to 119 million gallons (450 million liters).
The top market for California wine is the United
Kingdom, which experienced a strong 41 percent increase in revenues to
nearly $300 million and a volume jump of 20 percent to 38 million gallons.
The other leading markets are: Canada, $123.8 million; the Netherlands,
$85.6 million; Japan, $82.1 million; Germany, $26.8 million; Mexico, $14.5
million; Switzerland, $14 million; Denmark, $14 million; Ireland, $13.9
million; Belgium/Luxembourg, $13.4 million.
“The weaker dollar has allowed California
wineries to better compete at key price points in the world export
market,” says Joseph Rollo, international director at the Wine
Institute, an association representing 821 California wineries and
affiliated businesses. “The wineries are now reaping the benefits of
their hard work and marketing efforts of the last few years and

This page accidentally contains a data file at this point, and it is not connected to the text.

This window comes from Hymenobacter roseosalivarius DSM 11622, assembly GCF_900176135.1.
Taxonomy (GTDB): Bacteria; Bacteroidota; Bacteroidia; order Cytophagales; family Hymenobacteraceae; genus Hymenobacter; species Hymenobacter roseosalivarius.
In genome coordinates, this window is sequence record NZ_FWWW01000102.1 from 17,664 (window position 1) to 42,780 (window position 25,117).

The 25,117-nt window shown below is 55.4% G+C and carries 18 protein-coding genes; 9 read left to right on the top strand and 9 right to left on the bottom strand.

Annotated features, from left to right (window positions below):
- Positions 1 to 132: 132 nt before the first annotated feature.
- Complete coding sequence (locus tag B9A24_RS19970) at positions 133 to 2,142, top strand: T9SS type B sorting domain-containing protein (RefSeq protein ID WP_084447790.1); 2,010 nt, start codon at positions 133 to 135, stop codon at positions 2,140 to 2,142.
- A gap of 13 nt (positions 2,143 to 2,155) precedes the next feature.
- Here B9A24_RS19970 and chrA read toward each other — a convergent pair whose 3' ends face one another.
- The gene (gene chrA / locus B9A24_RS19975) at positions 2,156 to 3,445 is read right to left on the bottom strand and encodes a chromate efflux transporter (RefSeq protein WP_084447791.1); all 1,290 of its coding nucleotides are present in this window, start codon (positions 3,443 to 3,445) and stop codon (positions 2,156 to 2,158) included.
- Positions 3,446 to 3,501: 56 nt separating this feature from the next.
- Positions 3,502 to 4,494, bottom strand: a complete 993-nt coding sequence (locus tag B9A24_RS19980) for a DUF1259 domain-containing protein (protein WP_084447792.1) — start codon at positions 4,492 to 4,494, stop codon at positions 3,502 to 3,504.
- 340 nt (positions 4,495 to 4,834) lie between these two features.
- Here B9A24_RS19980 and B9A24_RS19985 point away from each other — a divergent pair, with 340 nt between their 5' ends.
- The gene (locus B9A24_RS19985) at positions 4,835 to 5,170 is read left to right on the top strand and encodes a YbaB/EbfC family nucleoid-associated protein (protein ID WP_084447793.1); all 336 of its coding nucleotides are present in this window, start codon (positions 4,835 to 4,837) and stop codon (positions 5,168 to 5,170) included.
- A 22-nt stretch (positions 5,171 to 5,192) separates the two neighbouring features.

establishing brands in major markets.”
Nearly one in every seven bottles of wine consumed in
the United Kingdom now comes from California, and the Wine Institute
reports that exports to the European continent (excluding the United
Kingdom) reached a record 10.6 million cases in 2004.
Packaged California table wines account for most of
the sales, which, along with other U.S. table wine exports, totaled $592
million, up 19 percent. Bulk wine sales grew 87 percent to $81 million, as
California wineries realized cost savings by exporting their finished bulk
wine and bottling it abroad. U.S. champagne/sparkling wines account for $13
million; dessert wine, $43 million; and fermented beverages and other
wines, $64 million. BI